With Amazon EC2 the deployment is already done. All that remains it to scale up, add other products like dns, mail, storage and so on, and change the billing so that the client gets invoiced. That makes the process that much more predictable and seamless, and the end result much more stable.

          Review ofGoogle Compute EngineGoogle Compute Engine
          • I use Google Compute Engine instances as flexible, reproducible infrastructure that scale with my data science tasks.

          • Between Google Cloud and Amazon Web Services, I chose Google Cloud for its intuitive UI. SSH within the browser is very convenient.

          • Related blog post with example usage: Running an IPython Notebook on Google Compute Engine from Chrome

          Review ofAmazon EC2Amazon EC2

          Just started using EC2 myself, but it was the platform used by my previous employer, as well. They are getting easier to use, dashboard improvements over time were well done. Responded fast to outages. They offer a limited free tier which is perfect for my current project, allowing me time to build it to the point where I will need a paid solution. Overall, I'm liking it so far.

          How developers use Amazon EC2, Google Compute Engine, and RamNode
          Avatar of imgur
          imgur uses Amazon EC2Amazon EC2

          About a year and a half ago (written June 2013) we moved from dedicated servers over to AWS. Thanks to AWS, we no longer have to think on a server level. Instead, we think of everything as a cluster of instances, and an instance is essentially a virtual server where we don鈥檛 have to worry about the hardware. It鈥檚 a relief to not have to worry about the hardware behind the instances.

          The clusters we have are: WWW, API, Upload, HAProxy, HBase, MySQL, Memcached, Redis, and ElasticSearch, for an average total of 80 instances. Each cluster handles the job that its name describes, all working together for the common goal of giving you your daily (hourly?) dose of image entertainment.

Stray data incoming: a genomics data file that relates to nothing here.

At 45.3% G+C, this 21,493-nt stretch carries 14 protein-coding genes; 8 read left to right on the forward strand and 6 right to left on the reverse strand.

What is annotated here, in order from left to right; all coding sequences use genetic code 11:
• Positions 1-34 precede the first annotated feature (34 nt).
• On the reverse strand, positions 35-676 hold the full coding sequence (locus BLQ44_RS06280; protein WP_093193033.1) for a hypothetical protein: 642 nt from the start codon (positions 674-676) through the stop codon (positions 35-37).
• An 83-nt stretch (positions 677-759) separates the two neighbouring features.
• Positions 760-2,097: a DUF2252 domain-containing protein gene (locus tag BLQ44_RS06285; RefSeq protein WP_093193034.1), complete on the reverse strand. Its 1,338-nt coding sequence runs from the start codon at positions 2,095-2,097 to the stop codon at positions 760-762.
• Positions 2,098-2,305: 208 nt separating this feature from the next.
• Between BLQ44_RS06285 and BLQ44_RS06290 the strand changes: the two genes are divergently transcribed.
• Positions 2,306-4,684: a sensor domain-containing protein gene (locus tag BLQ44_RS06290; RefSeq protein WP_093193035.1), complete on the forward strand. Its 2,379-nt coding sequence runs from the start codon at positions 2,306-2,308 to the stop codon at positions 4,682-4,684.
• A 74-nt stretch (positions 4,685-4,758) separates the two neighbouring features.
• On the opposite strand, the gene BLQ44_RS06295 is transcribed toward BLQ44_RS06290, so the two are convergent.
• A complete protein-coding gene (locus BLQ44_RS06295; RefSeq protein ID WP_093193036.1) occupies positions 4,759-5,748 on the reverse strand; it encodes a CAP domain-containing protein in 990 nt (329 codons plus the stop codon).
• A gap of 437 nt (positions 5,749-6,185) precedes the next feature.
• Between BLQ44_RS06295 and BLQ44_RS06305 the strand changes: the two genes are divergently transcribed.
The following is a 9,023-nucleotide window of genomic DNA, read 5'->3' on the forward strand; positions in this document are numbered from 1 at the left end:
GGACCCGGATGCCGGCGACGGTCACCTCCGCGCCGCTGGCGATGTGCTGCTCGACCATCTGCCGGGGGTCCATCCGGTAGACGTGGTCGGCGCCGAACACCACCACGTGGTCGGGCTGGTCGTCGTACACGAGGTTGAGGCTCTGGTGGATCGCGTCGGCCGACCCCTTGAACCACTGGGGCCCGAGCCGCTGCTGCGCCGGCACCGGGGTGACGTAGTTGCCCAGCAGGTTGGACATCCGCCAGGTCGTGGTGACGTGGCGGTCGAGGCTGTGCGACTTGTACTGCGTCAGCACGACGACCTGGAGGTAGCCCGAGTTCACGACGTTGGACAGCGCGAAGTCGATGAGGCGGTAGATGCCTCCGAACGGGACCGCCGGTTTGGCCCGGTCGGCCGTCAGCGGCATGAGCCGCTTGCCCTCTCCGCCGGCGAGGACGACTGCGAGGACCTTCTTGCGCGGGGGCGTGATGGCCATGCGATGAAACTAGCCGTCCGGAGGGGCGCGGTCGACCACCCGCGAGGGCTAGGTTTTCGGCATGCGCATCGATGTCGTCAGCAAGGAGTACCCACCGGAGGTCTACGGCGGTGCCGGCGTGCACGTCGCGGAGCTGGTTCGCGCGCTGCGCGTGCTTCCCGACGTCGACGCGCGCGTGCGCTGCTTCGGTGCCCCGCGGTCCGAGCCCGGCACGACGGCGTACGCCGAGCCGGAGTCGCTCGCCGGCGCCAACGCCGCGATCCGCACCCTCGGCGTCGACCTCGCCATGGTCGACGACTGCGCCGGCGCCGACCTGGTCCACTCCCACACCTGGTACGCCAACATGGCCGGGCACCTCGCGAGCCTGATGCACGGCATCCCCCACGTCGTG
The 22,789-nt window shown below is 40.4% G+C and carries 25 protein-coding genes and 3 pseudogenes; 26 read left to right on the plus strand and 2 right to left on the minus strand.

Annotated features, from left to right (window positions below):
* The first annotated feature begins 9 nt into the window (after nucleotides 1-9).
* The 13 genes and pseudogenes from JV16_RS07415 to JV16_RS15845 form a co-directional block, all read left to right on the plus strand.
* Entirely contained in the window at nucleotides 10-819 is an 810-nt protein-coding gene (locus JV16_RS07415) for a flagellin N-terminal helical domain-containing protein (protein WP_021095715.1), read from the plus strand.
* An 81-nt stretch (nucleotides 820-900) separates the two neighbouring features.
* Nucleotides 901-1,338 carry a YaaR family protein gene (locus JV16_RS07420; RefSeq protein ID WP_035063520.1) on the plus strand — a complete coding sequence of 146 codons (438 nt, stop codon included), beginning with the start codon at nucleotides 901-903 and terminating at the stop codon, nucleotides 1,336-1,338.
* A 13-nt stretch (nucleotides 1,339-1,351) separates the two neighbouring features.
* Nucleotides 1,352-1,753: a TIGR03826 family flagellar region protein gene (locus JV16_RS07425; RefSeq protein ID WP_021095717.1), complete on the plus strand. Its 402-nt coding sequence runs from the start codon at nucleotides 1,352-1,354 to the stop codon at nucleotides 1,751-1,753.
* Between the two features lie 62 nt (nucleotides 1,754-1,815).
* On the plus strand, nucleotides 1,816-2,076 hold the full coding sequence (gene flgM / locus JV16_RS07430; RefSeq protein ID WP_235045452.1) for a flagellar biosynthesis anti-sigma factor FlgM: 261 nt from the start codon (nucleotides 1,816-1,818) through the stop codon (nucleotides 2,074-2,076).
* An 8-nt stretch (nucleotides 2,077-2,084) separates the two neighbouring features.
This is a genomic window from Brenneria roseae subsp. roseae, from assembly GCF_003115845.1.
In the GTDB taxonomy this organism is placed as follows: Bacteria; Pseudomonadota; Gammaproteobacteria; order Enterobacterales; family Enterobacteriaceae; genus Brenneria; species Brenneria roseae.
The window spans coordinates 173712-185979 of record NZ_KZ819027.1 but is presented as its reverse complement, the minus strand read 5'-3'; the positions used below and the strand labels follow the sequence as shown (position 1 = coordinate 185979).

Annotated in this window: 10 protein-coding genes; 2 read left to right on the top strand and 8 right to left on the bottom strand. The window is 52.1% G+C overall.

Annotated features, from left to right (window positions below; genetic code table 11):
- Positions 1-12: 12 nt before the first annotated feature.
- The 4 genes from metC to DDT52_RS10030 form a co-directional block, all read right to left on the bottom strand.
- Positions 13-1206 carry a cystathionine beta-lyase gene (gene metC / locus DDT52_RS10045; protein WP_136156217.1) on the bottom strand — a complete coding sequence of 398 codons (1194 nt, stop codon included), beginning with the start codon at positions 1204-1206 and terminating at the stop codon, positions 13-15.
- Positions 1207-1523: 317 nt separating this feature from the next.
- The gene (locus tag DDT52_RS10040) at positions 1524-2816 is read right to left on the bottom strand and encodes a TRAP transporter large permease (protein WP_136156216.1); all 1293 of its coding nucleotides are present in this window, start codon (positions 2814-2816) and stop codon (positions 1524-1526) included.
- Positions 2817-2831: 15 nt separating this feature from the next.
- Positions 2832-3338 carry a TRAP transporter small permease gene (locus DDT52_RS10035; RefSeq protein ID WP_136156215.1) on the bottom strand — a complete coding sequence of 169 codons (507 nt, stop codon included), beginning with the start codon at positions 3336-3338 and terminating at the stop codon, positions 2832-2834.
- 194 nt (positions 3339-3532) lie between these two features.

Below is a diagram of how they all work together:

          http://i.imgur.com/GiBQsmf.png

          Avatar of Samuel Harrold
          Samuel Harrold uses Google Compute EngineGoogle Compute Engine
          • I use Google Compute Engine instances as flexible, reproducible infrastructure that scales with my data science tasks.
          • Between Google Cloud and Amazon Web Services, I chose Google Cloud for its intuitive UI. SSH within the browser is very convenient.
          • Related blog post with example usage: Running an IPython Notebook on Google Compute Engine from Chrome
          Avatar of Instacart
          Instacart uses Amazon EC2Amazon EC2

          We liked a lot of things about Heroku. We loved the build packs, and we still in fact use Heroku build packs, but we were frustrated by lack of control about a lot of things. It鈥檚 nice to own the complete stack, or rather as far down as AWS goes. It gave us a lot of flexibility and functionality that we didn鈥檛 have before. We use a lot of Amazon technology.

          Avatar of Volkan 脰z莽elik
          Volkan 脰z莽elik uses Amazon EC2Amazon EC2

          I like containers and all, but for zerotoherojs.com I am a one-man band, who also works full time. I don鈥檛 have any (dev)ops budget, and therefore I need the reliability and uptime of an actual virtual machine.

          That鈥檚 where AWS EC2 comes in handy.

          Avatar of jasonmjohnson
          jasonmjohnson uses Amazon EC2Amazon EC2

          Docker containers will be hosted and run on a single Amazon EC2 instance. This will likely be the t2.small or t2.medium instance type as listed here: https://aws.amazon.com/ec2/instance-types/

          Avatar of Jeff Flynn
          Jeff Flynn uses Amazon EC2Amazon EC2

          Because servers. Lots of them. Lots of configurations. Great for mission-specific functions. Video encoding, data aggregation, dedicated processing, mission-critical data stores. Anything you can't hang off your Heroku environment.

          Avatar of Casey Smith
          Casey Smith uses Google Compute EngineGoogle Compute Engine

          Infrastructure for Google App Engine, Google Cloud Endpoints, Memcached, and Google Cloud SQL components, as well as Git repository and Jenkins CI server.

          Avatar of Cyril Nettey
          Cyril Nettey uses RamNodeRamNode

          RamNode provides the hosting platform for my personal and production projects.

          Avatar of BitBank
          BitBank uses Google Compute EngineGoogle Compute Engine

          Compute engine is used to run our live forecaster and cron jobs

          Avatar of Jonathan Fries
          Jonathan Fries uses Google Compute EngineGoogle Compute Engine

          Ghost runs on a VM from Google Compute Engine.

          Avatar of Partners in School Innovation
          Partners in School Innovation uses Google Compute EngineGoogle Compute Engine

          Hosting our Bitnami PSQL instance

          How much does Amazon EC2 cost?
          How much does Google Compute Engine cost?
          How much does RamNode cost?